The Angelus

Volume 17, Number 25



One of my favorite collects begins, “Almighty and everlasting God, increase in us the gifts of faith, hope, and charity” (The Book of Common Prayer [1979], 235). Since the deaths in 2013 of my mother and last Christmas of my father, I sense that I have experienced an increase in faith. The experience has not been any kind of reverie or dream, but a greater, almost physical, awareness of interior space, a very quiet place. No words, just awareness.


We changed chandlers this year for our paschal candle. Our previous vendor’s largest size plain candle is 55 inches. Marklin Candle Design, Contoocook, New Hampshire, makes one that is 62½ inches in length. It’s not enough. Next year we will order the 72-inch candle, their largest standard size. Some readers may not know that the paschal candle burns whenever the church is open during the Easter Season. It’s not so much that we don’t have enough length for Eastertide. I want more of the candle to plunge into the water during Baptism; I want more of the candle to be standing by a coffin or urn at the burial of the dead. What I really want, of course, is to continue to discover more Easter in my life and in the common prayer of the church.


There’s very little of the Risen Jesus himself in the New Testament. Only in Matthew and John’s gospels does the Risen Jesus speak on the morning of the resurrection. Before the 1979 Prayer Book, the Risen Jesus was heard from twice: on the first Sunday after Easter Day—when the gospel was John’s account of the Risen Jesus appearing to the disciples on the evening of the day of resurrection from John (20:19–23) and on Ascension Day in the first reading from Acts (1:1–11). Not a lot. Instead, on Easter morning the church heard about the empty tomb—and that’s what remains the Easter gospel for most Christians.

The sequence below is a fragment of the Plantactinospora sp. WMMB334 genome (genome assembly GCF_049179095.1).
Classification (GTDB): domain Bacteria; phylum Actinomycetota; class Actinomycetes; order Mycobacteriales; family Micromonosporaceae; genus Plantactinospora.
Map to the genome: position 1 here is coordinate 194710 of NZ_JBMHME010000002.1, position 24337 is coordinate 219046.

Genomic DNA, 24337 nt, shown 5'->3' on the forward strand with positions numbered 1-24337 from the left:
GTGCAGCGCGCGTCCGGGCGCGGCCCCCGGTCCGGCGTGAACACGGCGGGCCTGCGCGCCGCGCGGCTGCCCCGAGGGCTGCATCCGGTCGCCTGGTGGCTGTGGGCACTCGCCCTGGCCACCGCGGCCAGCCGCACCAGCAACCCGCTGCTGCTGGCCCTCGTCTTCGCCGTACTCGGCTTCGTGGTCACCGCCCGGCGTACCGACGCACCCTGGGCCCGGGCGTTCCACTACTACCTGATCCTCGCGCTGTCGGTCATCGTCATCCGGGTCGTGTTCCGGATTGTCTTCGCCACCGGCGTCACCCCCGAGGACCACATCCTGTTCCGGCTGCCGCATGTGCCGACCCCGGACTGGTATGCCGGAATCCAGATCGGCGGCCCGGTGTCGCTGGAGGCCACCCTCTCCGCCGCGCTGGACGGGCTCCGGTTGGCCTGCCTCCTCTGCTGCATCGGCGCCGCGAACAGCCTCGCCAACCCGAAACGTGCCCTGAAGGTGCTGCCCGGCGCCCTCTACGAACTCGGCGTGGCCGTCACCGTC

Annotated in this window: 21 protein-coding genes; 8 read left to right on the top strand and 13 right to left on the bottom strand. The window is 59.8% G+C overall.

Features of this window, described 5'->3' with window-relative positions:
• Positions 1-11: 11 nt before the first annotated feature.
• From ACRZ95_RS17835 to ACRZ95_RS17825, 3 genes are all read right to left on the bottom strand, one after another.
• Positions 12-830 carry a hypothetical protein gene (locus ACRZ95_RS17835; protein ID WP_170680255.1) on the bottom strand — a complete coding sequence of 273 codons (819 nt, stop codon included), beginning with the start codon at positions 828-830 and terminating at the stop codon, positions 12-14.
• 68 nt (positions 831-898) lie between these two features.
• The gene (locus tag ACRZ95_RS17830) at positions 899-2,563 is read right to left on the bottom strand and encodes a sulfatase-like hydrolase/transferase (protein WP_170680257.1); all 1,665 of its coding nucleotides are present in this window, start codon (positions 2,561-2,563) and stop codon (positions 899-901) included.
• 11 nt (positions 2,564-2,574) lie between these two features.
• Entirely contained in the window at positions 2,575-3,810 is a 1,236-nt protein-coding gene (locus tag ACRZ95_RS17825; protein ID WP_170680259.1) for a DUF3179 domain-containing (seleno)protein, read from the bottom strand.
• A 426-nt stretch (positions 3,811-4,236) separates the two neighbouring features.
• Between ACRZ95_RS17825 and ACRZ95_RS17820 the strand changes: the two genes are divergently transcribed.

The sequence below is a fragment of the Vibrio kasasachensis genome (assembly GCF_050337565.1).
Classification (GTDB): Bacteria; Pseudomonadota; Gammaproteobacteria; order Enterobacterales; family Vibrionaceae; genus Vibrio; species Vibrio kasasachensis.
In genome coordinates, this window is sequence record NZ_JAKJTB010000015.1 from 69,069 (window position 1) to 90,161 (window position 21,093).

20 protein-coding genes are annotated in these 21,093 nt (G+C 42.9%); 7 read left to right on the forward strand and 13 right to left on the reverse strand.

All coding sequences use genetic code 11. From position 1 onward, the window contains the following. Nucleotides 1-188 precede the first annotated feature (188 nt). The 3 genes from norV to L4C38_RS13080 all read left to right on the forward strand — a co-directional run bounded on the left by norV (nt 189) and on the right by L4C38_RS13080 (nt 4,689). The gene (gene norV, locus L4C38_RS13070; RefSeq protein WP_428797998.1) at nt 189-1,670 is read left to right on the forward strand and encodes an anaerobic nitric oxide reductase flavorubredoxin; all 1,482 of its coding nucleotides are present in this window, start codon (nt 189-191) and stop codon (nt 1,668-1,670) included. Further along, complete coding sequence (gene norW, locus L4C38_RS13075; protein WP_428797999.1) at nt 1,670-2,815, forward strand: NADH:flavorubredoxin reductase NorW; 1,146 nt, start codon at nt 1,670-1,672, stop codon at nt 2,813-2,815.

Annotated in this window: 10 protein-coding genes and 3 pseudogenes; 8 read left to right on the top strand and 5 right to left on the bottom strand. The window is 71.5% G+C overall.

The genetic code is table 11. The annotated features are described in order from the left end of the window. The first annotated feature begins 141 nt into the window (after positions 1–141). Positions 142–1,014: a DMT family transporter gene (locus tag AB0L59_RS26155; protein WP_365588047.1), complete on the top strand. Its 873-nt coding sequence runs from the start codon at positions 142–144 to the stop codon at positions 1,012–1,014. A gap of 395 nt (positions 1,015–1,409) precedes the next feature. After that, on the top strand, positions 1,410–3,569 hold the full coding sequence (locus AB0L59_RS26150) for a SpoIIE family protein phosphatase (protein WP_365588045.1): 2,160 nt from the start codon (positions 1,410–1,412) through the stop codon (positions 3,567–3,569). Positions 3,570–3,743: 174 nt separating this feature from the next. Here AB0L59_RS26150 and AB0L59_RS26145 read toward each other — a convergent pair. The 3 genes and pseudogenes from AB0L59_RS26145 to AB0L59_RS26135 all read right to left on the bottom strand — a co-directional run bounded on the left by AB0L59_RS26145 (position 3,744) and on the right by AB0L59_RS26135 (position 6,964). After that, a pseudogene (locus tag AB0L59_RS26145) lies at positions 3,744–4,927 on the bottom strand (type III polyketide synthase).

Quite honestly, until I was preparing sermons for Easter last year, I had not realized that the Risen Jesus was an absent Jesus, as it were, for Easter. The traditional Prayer Book gospel for Easter Day was John 20:1–10, where Mary Magdalene, Peter, and the unnamed disciple Jesus loved all get to the opened tomb. The passage ended with Peter and the other disciple going home. We never heard that Mary Magdalene remained and the Risen Jesus revealed himself to her. And, as there was no feast of Mary Magdalene in the old calendar, we never heard the story at Mass of the Risen Jesus appearing to her and making her the apostle of the resurrection: “Go to my sisters and brothers and say to them, I am ascending to my Father and your Father, to my God and your God” (John 20:17).


The original 1979 Prayer Book lectionary appointed Matthew 28:1–10 for use at the Easter Vigil every year. Since we use this lectionary those attending the vigil at Saint Mary’s hear every year the Risen Jesus say to Mary Magdalene and the other Mary, “Hail! . . . Do not be afraid; go and tell my brethren to go to Galilee, and there they will see me” (Matthew 28:9–10). (It’s worth noting that the traditional gospel for the vigil ended with Matthew 28:7—so the Risen Jesus didn’t speak in the old days either on Easter Eve or Easter morning.)


In all of the other years of the 1979 lectionary it is possible, but never required, to hear the Risen Jesus speak on Easter Day. For the record, here at Saint Mary’s on Easter morning we hear John in Year A (with the Risen Jesus speaking), Mark in Year B, and Luke in Year C, and, again, at the Easter Vigil we hear Matthew (with the Risen Jesus speaking).